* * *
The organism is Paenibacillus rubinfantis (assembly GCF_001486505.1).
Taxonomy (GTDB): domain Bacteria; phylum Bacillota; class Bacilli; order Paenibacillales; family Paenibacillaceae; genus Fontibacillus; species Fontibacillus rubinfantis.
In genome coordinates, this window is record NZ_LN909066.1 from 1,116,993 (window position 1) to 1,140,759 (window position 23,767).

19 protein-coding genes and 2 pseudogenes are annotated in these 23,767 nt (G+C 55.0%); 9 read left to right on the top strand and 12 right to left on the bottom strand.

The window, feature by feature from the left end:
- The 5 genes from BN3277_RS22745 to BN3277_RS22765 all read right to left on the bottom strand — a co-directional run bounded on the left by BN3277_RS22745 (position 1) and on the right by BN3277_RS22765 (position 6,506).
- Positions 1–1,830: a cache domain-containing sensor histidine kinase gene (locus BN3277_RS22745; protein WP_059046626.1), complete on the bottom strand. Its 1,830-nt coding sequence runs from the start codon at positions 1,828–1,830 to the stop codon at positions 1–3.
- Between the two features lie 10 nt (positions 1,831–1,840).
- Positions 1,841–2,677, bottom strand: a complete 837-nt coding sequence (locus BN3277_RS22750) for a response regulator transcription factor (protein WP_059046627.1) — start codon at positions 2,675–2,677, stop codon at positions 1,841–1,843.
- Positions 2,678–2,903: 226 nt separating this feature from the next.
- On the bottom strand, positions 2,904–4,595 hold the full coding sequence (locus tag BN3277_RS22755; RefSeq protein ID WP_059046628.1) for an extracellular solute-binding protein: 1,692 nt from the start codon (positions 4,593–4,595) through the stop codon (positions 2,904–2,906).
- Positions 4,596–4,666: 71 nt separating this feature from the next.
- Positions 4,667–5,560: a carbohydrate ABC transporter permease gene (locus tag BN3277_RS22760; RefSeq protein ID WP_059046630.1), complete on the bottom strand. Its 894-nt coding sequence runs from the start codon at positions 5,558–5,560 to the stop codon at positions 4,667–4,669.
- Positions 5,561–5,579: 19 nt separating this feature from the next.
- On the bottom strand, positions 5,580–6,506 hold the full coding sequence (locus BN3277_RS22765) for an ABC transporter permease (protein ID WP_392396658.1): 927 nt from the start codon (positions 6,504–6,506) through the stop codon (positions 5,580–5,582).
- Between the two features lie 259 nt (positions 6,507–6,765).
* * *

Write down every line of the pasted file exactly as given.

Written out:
The organism is Paenibacillus rubinfantis (assembly GCF_001486505.1).
Taxonomy (GTDB): domain Bacteria; phylum Bacillota; class Bacilli; order Paenibacillales; family Paenibacillaceae; genus Fontibacillus; species Fontibacillus rubinfantis.
In genome coordinates, this window is record NZ_LN909066.1 from 1,116,993 (window position 1) to 1,140,759 (window position 23,767).

19 protein-coding genes and 2 pseudogenes are annotated in these 23,767 nt (G+C 55.0%); 9 read left to right on the top strand and 12 right to left on the bottom strand.

The window, feature by feature from the left end:
- The 5 genes from BN3277_RS22745 to BN3277_RS22765 all read right to left on the bottom strand — a co-directional run bounded on the left by BN3277_RS22745 (position 1) and on the right by BN3277_RS22765 (position 6,506).
- Positions 1–1,830: a cache domain-containing sensor histidine kinase gene (locus BN3277_RS22745; protein WP_059046626.1), complete on the bottom strand. Its 1,830-nt coding sequence runs from the start codon at positions 1,828–1,830 to the stop codon at positions 1–3.
- Between the two features lie 10 nt (positions 1,831–1,840).
- Positions 1,841–2,677, bottom strand: a complete 837-nt coding sequence (locus BN3277_RS22750) for a response regulator transcription factor (protein WP_059046627.1) — start codon at positions 2,675–2,677, stop codon at positions 1,841–1,843.
- Positions 2,678–2,903: 226 nt separating this feature from the next.
- On the bottom strand, positions 2,904–4,595 hold the full coding sequence (locus tag BN3277_RS22755; RefSeq protein ID WP_059046628.1) for an extracellular solute-binding protein: 1,692 nt from the start codon (positions 4,593–4,595) through the stop codon (positions 2,904–2,906).
- Positions 4,596–4,666: 71 nt separating this feature from the next.
- Positions 4,667–5,560: a carbohydrate ABC transporter permease gene (locus tag BN3277_RS22760; RefSeq protein ID WP_059046630.1), complete on the bottom strand. Its 894-nt coding sequence runs from the start codon at positions 5,558–5,560 to the stop codon at positions 4,667–4,669.
- Positions 5,561–5,579: 19 nt separating this feature from the next.
- On the bottom strand, positions 5,580–6,506 hold the full coding sequence (locus BN3277_RS22765) for an ABC transporter permease (protein ID WP_392396658.1): 927 nt from the start codon (positions 6,504–6,506) through the stop codon (positions 5,580–5,582).
- Between the two features lie 259 nt (positions 6,507–6,765).